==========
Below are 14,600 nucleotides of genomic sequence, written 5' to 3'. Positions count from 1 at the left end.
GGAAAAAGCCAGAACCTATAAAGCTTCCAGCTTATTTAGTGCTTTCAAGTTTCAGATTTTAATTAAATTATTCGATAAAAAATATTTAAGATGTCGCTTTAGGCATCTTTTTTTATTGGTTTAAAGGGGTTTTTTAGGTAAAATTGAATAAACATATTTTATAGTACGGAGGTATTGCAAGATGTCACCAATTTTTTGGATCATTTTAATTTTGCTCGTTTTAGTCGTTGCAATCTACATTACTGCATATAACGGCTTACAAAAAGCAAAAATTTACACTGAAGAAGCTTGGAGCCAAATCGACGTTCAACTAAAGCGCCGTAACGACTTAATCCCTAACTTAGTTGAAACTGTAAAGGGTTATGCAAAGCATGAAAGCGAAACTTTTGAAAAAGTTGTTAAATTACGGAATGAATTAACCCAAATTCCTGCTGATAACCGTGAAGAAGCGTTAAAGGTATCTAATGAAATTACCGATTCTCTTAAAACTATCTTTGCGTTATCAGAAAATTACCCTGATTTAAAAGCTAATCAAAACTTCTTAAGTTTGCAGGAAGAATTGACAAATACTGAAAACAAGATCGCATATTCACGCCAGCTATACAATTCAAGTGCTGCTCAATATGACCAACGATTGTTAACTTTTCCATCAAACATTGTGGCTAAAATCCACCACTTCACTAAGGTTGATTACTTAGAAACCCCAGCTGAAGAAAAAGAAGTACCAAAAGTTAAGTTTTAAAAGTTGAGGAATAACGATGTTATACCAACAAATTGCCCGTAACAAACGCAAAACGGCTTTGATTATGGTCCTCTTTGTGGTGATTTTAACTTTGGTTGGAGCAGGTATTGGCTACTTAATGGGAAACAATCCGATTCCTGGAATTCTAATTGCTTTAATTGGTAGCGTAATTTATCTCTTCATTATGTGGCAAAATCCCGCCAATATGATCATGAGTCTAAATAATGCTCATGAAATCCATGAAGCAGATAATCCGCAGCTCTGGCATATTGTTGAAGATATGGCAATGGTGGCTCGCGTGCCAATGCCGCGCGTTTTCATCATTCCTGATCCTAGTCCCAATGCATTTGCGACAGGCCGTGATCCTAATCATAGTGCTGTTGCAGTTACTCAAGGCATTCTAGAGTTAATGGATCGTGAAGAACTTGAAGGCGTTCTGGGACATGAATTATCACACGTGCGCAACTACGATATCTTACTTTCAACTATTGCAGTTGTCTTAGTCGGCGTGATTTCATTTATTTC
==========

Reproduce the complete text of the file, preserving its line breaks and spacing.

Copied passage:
Below are 14,600 nucleotides of genomic sequence, written 5' to 3'. Positions count from 1 at the left end.
GGAAAAAGCCAGAACCTATAAAGCTTCCAGCTTATTTAGTGCTTTCAAGTTTCAGATTTTAATTAAATTATTCGATAAAAAATATTTAAGATGTCGCTTTAGGCATCTTTTTTTATTGGTTTAAAGGGGTTTTTTAGGTAAAATTGAATAAACATATTTTATAGTACGGAGGTATTGCAAGATGTCACCAATTTTTTGGATCATTTTAATTTTGCTCGTTTTAGTCGTTGCAATCTACATTACTGCATATAACGGCTTACAAAAAGCAAAAATTTACACTGAAGAAGCTTGGAGCCAAATCGACGTTCAACTAAAGCGCCGTAACGACTTAATCCCTAACTTAGTTGAAACTGTAAAGGGTTATGCAAAGCATGAAAGCGAAACTTTTGAAAAAGTTGTTAAATTACGGAATGAATTAACCCAAATTCCTGCTGATAACCGTGAAGAAGCGTTAAAGGTATCTAATGAAATTACCGATTCTCTTAAAACTATCTTTGCGTTATCAGAAAATTACCCTGATTTAAAAGCTAATCAAAACTTCTTAAGTTTGCAGGAAGAATTGACAAATACTGAAAACAAGATCGCATATTCACGCCAGCTATACAATTCAAGTGCTGCTCAATATGACCAACGATTGTTAACTTTTCCATCAAACATTGTGGCTAAAATCCACCACTTCACTAAGGTTGATTACTTAGAAACCCCAGCTGAAGAAAAAGAAGTACCAAAAGTTAAGTTTTAAAAGTTGAGGAATAACGATGTTATACCAACAAATTGCCCGTAACAAACGCAAAACGGCTTTGATTATGGTCCTCTTTGTGGTGATTTTAACTTTGGTTGGAGCAGGTATTGGCTACTTAATGGGAAACAATCCGATTCCTGGAATTCTAATTGCTTTAATTGGTAGCGTAATTTATCTCTTCATTATGTGGCAAAATCCCGCCAATATGATCATGAGTCTAAATAATGCTCATGAAATCCATGAAGCAGATAATCCGCAGCTCTGGCATATTGTTGAAGATATGGCAATGGTGGCTCGCGTGCCAATGCCGCGCGTTTTCATCATTCCTGATCCTAGTCCCAATGCATTTGCGACAGGCCGTGATCCTAATCATAGTGCTGTTGCAGTTACTCAAGGCATTCTAGAGTTAATGGATCGTGAAGAACTTGAAGGCGTTCTGGGACATGAATTATCACACGTGCGCAACTACGATATCTTACTTTCAACTATTGCAGTTGTCTTAGTCGGCGTGATTTCATTTATTTC